Internationally, there is a tendency towards a common consensus in western educational jurisdictions that a curriculum which encourages creativity is ‘a good thing’ (Gibson, 2005 and NESTA, 2002); and increasingly the same discourse is being taken up in eastern jurisdictions (Dello-Iacovo, 2009 and Vong, 2008). In England, public and professional debate about creativity was re-ignited by the Robinson Report (All Our Futures: NACCCE, 1999). The emphasis in the report on the benefits of the cultural sector in terms of ‘economic prosperity’ (NACCCE, p. 4) was not lost on commentators (Banaji et al., 2007; Craft, 2003 and Maisuria, 2005). Craft (2003) traces the development of the discourse of creativity in education to the ‘globalisation of economic activity’ and increased competition in the same. As Seltzer and Bentley argue (1999), small countries such as the UK, with finite natural resources, will increasingly depend in this globalised context on ‘weightless’ economic activity (e.g. service industries, e-commerce and communications). It follows that a ‘well-educated’ workforce will be judged on its ability to respond quickly to global market needs, for example creating new products which are both innovative and not at risk of obsolescence ( Craft, 2003). It would be wrong, however, to categorise the Robinson Report as utilitarian in its view of creativity and of culture. Maisuria (2005) has argued that it is critical of a National Curriculum which serves children poorly in respect of developing their creativity and instead promotes a ‘system that is in favour of conformity and standardisation’ ( Maisuria, 2005, p. 146). Standardisation, which Maisuria (2005) is both anxious about and critical of, is now synonymous with the subject of English and the field of literacy in post-industrial English speaking nations (DfEE, 1998; No Child Left Behind NCLB, 2002 and NAPLAN, 2011). Furthermore, and in spite of critiques which range from statistical examinations of data for reading improvement (Loveless, 2012 and Tymms and Merrell, 2007) to critiques of testing as a limited and negative agent of change (Dulfer et al., 2012, Polesel et al., 2012, Ravitch, 2011 and Reese, 2013), many jurisdictions are increasing the testing of literacy (Common Core States Standards Initiative, 2012, Department for Education, 2013a, Department for Education, 2013b and NAPLAN, 2011). The explicit rationales behind these interventions are increased public accountability on state funded education, and the need for an educated workforce who can respond to the pressures of a globalised economy (NAPLAN, 2011). Yet at the same time, literacy (also English or the Language Arts) is often also seen as a subject which provides a creative space in which learners can find their ‘voice’ (Dymoke and Hughes, 2009, Fraser, 2006 and Misson and Sumara, 2006Morgan, 2006, Obied, 2007, Schwalb, 2006 and Sumara and Davis, 2006). Within this the writing of poetry is seen as a ‘natural’ activity for learners (Koch, 1970, Skelton, 2006 and Styles, 1992), affording it an almost totemic position as a creative enterprise. Drawing on a large national study, this paper seeks to illustrate how, when considering the writing of poetry, teachers describe poetry writing as a creative endeavour but nevertheless promote it as a ‘schooled’ and therefore safe version of the real thing.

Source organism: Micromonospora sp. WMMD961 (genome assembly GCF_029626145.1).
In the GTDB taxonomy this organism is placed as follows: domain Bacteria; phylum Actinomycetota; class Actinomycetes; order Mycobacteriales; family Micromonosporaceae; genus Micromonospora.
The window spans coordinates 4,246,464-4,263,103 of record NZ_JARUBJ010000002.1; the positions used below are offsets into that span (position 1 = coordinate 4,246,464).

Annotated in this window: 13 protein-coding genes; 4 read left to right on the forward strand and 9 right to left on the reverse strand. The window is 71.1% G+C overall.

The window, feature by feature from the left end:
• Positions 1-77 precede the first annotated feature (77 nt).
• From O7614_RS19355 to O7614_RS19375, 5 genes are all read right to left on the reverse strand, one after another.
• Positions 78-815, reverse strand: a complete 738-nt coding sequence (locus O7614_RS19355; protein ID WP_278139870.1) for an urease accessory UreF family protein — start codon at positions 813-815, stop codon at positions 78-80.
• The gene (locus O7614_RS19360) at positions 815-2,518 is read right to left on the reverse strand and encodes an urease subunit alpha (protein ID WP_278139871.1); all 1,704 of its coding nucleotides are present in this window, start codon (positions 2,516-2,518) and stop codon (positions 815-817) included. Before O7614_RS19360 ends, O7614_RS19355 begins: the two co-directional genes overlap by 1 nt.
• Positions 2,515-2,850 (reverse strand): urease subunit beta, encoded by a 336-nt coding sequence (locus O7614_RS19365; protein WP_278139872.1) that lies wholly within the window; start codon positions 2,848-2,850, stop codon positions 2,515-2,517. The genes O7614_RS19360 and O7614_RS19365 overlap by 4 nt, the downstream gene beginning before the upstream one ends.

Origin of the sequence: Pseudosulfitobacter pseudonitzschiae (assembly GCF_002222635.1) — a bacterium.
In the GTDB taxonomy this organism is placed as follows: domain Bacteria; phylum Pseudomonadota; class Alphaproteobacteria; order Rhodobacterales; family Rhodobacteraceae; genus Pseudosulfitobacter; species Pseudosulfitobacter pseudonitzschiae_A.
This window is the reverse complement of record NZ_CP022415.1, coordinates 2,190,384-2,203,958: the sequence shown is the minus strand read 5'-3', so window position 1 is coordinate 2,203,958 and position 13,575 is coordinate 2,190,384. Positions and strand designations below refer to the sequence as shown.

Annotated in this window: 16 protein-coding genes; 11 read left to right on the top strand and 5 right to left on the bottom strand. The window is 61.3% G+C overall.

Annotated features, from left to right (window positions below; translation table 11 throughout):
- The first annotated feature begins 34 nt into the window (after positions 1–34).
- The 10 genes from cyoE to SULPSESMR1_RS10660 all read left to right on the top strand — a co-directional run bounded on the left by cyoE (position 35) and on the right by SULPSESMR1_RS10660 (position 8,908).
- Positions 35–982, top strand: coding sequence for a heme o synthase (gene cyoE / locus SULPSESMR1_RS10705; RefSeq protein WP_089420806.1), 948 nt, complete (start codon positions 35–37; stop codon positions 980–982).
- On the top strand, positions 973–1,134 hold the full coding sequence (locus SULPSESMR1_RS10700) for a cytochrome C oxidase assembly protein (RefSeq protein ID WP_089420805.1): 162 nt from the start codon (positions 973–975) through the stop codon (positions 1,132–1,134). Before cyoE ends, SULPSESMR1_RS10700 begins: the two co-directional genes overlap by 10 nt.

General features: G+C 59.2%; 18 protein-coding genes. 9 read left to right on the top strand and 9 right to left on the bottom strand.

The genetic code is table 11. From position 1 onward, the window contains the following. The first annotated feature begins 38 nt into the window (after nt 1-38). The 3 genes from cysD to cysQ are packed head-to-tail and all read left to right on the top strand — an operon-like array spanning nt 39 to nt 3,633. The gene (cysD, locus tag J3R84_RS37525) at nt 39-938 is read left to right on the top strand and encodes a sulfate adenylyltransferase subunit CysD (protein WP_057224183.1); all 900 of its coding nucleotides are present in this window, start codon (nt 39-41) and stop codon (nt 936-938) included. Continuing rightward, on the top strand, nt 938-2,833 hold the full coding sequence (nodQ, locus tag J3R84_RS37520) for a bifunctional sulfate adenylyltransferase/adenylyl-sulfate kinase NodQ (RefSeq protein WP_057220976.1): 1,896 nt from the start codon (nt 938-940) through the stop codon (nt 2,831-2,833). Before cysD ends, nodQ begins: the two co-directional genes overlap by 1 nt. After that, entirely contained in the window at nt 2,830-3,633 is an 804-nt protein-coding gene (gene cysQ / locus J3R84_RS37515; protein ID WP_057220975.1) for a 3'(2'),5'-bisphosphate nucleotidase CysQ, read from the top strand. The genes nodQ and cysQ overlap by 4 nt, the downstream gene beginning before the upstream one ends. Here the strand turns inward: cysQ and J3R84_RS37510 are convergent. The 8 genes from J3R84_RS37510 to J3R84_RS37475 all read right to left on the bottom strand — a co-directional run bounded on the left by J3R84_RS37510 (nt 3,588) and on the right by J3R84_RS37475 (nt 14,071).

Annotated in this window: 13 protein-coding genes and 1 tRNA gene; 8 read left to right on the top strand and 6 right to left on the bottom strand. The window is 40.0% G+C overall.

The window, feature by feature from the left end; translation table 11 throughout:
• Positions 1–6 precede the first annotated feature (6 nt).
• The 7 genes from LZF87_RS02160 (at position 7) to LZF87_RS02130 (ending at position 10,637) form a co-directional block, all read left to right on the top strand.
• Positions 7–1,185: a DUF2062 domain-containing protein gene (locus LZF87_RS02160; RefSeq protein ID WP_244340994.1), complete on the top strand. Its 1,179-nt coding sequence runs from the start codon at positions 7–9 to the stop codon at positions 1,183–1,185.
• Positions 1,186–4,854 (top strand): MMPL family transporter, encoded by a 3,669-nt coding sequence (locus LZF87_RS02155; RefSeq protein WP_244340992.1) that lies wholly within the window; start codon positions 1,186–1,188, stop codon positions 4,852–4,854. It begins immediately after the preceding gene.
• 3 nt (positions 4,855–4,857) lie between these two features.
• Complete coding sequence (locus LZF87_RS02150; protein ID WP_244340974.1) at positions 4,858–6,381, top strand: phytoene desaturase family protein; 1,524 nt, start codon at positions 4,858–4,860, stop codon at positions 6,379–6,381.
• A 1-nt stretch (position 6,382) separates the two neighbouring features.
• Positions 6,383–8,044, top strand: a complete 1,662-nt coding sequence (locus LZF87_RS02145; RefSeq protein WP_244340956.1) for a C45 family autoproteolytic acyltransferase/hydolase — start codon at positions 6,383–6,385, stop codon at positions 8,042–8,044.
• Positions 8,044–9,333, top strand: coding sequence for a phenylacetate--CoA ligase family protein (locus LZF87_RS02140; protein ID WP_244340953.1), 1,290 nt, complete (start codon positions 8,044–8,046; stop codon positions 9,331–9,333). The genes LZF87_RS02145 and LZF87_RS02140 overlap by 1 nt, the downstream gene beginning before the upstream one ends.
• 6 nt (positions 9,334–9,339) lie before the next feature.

نتیجه گیری انگلیسی
For Vygotsky (1962) the ability to play with language was crucial to the development of inner speech, through which the individual gains mastery of the world. This has much in common with the Aristotelian idea of mimesis, through which the reader and writer discover what is ‘out there’ ‘in here’. As Vygotsky would have it, the tool of language gives life to the symbols we encounter, in the world, in literature and in learning. Reflecting on how this happens in the sphere of poetry, Heaney has stated that poetry's first obedience is to ‘its joy in being a process of language as well as a representation of things in the world’ ( Heaney, 1995, p. 5, our italics): ‘The movement is from delight to wisdom and not vice versa’ (1995, p. 5). What Heaney asserts in prose, W.H. Auden declares in a poem. In ‘New Year Letter’ he depicts the tension between poetry as mimesis, which delights in itself, and claims made upon it to have a social responsibility: